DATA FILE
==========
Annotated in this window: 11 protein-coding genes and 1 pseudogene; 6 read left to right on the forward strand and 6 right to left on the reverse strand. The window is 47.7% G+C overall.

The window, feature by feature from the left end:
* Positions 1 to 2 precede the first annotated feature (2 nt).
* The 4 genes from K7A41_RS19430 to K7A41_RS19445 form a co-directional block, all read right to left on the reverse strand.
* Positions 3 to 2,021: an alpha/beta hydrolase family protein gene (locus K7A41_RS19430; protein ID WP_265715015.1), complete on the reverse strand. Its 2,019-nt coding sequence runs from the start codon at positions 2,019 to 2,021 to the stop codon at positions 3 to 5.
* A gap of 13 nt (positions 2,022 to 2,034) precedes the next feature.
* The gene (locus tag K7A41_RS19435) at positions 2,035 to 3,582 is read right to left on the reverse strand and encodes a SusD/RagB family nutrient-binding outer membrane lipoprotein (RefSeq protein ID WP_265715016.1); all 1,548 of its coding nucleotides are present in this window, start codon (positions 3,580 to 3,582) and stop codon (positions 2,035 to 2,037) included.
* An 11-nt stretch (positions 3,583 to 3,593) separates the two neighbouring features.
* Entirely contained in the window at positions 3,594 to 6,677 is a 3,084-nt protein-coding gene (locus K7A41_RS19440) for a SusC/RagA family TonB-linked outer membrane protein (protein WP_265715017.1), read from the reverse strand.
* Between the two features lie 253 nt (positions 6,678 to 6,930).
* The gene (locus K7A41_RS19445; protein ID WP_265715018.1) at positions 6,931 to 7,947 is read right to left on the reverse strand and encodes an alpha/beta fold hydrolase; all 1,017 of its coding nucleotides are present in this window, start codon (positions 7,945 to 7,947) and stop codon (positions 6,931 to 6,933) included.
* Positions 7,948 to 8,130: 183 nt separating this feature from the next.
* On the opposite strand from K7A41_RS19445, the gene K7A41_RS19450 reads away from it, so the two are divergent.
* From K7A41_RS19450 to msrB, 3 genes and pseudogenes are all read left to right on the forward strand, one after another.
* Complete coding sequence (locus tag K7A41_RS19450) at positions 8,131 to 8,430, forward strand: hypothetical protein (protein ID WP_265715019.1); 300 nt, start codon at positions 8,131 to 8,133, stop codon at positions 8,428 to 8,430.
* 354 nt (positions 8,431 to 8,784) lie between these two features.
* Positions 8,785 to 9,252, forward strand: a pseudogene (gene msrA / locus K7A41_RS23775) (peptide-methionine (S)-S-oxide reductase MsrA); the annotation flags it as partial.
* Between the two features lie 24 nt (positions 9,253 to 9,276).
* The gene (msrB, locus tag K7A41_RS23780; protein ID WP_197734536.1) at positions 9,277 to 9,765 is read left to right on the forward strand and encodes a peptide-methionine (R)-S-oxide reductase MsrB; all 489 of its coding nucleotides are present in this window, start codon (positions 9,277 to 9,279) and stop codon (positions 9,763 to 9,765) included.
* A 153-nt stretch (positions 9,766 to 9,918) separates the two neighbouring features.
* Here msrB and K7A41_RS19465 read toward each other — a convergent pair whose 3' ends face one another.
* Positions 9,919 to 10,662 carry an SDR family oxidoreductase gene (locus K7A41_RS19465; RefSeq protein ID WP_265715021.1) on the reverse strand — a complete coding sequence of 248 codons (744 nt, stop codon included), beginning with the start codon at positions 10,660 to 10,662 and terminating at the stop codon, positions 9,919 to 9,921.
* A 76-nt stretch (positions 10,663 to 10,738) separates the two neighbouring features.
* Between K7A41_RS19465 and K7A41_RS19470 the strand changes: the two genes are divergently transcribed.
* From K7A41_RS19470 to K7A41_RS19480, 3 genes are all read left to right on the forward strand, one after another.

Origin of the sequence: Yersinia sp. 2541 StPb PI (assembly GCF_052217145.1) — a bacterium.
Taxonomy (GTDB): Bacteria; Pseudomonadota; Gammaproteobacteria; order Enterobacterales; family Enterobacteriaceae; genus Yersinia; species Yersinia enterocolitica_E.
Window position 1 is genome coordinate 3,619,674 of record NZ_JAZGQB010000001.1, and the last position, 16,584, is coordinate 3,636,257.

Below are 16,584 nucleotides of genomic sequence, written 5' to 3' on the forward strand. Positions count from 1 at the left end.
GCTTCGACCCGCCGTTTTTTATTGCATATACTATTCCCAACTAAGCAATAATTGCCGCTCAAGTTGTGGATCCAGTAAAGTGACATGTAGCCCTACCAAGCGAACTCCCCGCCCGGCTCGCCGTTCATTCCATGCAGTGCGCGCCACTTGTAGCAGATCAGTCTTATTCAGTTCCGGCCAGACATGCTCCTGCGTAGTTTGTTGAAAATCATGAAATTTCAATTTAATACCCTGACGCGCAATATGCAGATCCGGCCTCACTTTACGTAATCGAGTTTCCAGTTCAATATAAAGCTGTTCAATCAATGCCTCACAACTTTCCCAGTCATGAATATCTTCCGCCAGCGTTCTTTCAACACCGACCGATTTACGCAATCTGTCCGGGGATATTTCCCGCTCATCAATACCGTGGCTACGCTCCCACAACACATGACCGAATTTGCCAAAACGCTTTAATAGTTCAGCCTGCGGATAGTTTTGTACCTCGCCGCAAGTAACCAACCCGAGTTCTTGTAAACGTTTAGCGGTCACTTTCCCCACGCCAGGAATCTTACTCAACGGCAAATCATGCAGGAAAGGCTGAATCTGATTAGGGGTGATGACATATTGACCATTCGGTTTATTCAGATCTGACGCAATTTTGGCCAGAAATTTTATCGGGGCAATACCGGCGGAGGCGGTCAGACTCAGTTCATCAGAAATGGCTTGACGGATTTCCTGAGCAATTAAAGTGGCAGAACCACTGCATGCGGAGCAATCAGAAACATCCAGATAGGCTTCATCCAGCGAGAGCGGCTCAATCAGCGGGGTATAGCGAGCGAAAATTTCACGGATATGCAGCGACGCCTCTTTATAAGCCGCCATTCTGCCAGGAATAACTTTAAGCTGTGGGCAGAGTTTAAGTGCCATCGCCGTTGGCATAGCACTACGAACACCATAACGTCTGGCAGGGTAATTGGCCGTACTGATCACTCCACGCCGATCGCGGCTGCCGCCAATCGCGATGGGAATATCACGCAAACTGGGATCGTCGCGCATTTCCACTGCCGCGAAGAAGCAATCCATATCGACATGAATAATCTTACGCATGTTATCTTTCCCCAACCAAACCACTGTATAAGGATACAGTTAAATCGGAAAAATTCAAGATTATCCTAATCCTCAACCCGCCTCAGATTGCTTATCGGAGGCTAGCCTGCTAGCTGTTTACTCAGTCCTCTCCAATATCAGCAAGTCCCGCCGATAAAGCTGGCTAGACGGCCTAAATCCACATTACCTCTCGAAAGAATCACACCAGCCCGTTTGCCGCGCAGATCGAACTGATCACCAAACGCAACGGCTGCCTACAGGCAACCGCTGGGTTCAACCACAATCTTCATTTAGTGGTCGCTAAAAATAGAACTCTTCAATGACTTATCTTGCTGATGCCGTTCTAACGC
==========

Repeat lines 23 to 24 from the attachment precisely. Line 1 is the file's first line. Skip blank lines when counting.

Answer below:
* A 76-nt stretch (positions 10,663 to 10,738) separates the two neighbouring features.
* Between K7A41_RS19465 and K7A41_RS19470 the strand changes: the two genes are divergently transcribed.